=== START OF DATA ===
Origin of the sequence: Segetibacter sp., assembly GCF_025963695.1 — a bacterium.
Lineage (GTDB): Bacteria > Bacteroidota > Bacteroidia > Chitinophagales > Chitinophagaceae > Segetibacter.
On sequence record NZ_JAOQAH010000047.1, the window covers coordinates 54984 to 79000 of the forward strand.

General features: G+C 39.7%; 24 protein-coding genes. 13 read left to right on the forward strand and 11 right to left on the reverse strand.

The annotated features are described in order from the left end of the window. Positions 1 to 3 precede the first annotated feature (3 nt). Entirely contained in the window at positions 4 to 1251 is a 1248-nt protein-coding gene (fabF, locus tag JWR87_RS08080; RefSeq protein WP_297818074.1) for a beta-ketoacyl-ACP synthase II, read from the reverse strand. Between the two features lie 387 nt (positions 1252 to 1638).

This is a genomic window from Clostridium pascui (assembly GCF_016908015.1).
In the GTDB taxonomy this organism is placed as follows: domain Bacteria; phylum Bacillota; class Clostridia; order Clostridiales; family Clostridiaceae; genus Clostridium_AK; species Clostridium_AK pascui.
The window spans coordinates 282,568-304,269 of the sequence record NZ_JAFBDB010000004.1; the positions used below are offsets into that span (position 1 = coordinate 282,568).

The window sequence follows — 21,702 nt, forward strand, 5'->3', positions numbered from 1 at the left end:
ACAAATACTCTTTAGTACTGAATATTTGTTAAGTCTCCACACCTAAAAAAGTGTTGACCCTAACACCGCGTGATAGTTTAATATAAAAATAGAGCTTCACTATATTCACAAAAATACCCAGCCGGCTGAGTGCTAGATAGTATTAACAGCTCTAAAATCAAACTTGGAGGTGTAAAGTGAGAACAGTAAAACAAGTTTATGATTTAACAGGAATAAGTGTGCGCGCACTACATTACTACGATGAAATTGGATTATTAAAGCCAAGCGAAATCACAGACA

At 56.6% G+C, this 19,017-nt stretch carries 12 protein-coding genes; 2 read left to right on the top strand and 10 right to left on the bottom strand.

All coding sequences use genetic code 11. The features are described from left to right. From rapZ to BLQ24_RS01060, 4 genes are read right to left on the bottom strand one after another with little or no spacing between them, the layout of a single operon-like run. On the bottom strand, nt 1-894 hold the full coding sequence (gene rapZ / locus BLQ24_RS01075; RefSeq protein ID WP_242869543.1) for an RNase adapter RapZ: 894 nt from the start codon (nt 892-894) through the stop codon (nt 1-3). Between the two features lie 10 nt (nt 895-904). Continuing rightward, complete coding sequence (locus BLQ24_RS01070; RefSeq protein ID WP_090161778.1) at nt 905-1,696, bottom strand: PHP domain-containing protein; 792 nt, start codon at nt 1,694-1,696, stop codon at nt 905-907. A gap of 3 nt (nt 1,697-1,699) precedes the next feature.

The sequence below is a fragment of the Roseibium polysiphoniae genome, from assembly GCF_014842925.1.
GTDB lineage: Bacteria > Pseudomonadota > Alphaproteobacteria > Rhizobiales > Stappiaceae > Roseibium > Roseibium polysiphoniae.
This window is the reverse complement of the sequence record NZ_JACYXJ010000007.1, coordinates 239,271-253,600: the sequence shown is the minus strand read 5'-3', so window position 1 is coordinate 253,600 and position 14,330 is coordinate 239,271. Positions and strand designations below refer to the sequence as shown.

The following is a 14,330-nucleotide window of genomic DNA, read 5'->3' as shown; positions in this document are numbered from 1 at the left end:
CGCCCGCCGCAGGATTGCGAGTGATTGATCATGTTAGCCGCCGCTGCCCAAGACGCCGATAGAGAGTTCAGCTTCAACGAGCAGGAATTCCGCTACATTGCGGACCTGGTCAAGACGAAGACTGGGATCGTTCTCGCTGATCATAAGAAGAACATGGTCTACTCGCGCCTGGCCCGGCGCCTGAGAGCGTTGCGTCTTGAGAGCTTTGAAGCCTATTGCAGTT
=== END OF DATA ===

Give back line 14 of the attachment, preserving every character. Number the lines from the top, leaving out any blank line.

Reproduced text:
GTDB lineage: Bacteria > Pseudomonadota > Alphaproteobacteria > Rhizobiales > Stappiaceae > Roseibium > Roseibium polysiphoniae.